Richard Stallman has published "A Guide to Enjoyable Communication in GNU Projects"

    Richard Stallman, president of the Free Software Foundation (FSF), has published the first version of a document called the GNU Kind Communication Guidelines , that is, “A Guide to Enjoyable Communication in GNU Projects.” He asked all FSF members and members of the open source movement to listen to these tips so that free software projects are not as repulsive for women as they are now.

    On the info-gnu mailing list, Richard Stallman explainedthe background to the appearance of this document: “In August, a discussion about the problem began among GNU package maintainers, which GNU development often pushes women away. 1) Obviously, there is nothing good about it. 2) Some maintainers advocated the adoption of a “Code of Conduct” with strict rules of communication. Some other open source projects have done this by overcoming some resistance. 3) Several GNU package maintainers said that if such rules were adopted, they would leave immediately. I myself did not like such a punitive approach and I decided to oppose it. However, I did not want this to be a pretext for ignoring this problem. ”

    Therefore, Richard Stallman decided to try a different approach. He identified some text communication templates that "seem to scare women ... and some men too." Some of these patterns appeared directly in the aforementioned discussion in August.

    Then Stallman consulted with members of the community, including some women, how to avoid such aggressive patterns. After receiving the answers, Richard tried to apply the advice he received in practice — and saw that some of them were effective. Actually, he tried to generalize these tips in a document called the Guide to Enjoyable Communication in GNU Projects. Naturally, the original version is not final: any advices and comments are accepted to improve the document.

    Some tips from the GNU Good Talk Guide

    • Assume that other participants act with good intentions, even if you do not agree with what they say. When people present a code or text as their own work, please treat it as your work. Please do not criticize people for errors that you just suggest.
    • Please think about how to treat other participants with respect, especially when you disagree with them. For example, call them by the names they use and respect their preferences regarding their gender identity (Stallman explains that there are different ways to express gender neutrality in third person pronouns in the singular number in English).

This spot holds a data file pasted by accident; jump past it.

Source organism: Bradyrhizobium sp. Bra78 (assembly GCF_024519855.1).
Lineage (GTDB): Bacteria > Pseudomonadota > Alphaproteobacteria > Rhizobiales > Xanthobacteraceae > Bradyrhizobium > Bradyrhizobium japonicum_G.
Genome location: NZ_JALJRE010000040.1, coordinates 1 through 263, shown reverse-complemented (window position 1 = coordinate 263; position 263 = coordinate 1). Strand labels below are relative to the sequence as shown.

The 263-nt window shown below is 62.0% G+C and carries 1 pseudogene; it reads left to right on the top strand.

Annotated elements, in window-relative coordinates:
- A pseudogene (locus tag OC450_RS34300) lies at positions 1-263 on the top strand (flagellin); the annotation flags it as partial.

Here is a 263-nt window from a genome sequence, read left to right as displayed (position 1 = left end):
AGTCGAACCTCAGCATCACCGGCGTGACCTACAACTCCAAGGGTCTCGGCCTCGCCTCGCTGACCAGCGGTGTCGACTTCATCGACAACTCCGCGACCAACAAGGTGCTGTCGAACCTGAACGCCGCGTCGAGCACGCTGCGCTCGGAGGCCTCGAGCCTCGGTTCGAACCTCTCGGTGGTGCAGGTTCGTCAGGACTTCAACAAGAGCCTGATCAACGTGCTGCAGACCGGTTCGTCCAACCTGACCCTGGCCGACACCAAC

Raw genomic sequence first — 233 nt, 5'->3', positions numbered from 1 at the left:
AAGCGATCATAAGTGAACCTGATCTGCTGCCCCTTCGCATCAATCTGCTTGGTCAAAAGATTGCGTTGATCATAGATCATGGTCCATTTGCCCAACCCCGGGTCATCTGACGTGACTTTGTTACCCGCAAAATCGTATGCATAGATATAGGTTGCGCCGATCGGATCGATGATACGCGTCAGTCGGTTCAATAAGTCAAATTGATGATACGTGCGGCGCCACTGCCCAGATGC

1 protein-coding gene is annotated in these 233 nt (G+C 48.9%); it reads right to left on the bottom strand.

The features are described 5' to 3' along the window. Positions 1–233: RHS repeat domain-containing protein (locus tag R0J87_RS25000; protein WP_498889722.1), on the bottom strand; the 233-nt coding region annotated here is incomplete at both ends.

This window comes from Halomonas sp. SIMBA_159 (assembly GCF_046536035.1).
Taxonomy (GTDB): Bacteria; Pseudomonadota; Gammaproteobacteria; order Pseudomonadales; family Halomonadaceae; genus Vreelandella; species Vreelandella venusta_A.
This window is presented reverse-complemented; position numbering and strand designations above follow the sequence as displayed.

• Please do not take a harsh tone towards other participants, and especially do not make personal attacks on them. Try your best to show that you are criticizing the statement, not the person.
    • Please remember that criticizing your statements is not a personal attack on you. If you feel that someone has attacked you or offended your personal dignity, please do not “strike back”. This leads to a vicious circle of escalating verbal aggression. A private answer, politely expressing your feelings as feelings and asking for peace, can calm you down. Write it, set it aside for a few hours or a day, review it to remove the anger, and then send it.
    • Please be especially kind to other members when you say they made a mistake. Programming means making a lot of mistakes, and we all make them. Diligent programmers make mistakes and then fix them.
    • Similarly, please indicate to other participants that they should stop using certain non-free programs. For their own sake, they should be free, but we welcome their contribution to our software packages anyway.
    • In general, the assumption that others use proprietary software is contrary to the basic principles of GNU, so this is forbidden in discussions of GNU projects.
    • If someone discusses a related topic in the discussion, please continue the discussion by focusing on the current topic, rather than the related topic.
    • If you consider that a related topic is an important and relevant issue, please raise it as a separate discussion.
    • Instead of trying to have the last word, look for moments when there is no need to answer. If you know something about the game of go, here's a clear analogy: when the opponent’s move is not strong enough, then it’s beneficial not to respond to it, but instead walk in another place.
    • If other participants complain about how you express your ideas, please make an effort to please them.
    • Please do not raise unrelated political issues in the GNU draft discussions.

    Probably many of these tips are relevant for any textual communications, forums, and chats, and not just for GNU projects.

    “The difference between leadership and the Code of Conduct is a matter of a common basic approach,” says Stallman. - The Code of Conduct approves rules and penalties for those who violate them. This is a rude way to teach people to behave differently, and it comes into effect only when people break the rules, so he is not trying to make people better than what the rules require. ” On the other hand, the task of the guide for pleasant communication is to start educating and pushing people towards more kind communications, so that no one will think about breaking the rules. This is just an attempt to make everyone kinder and more friendly to each other.

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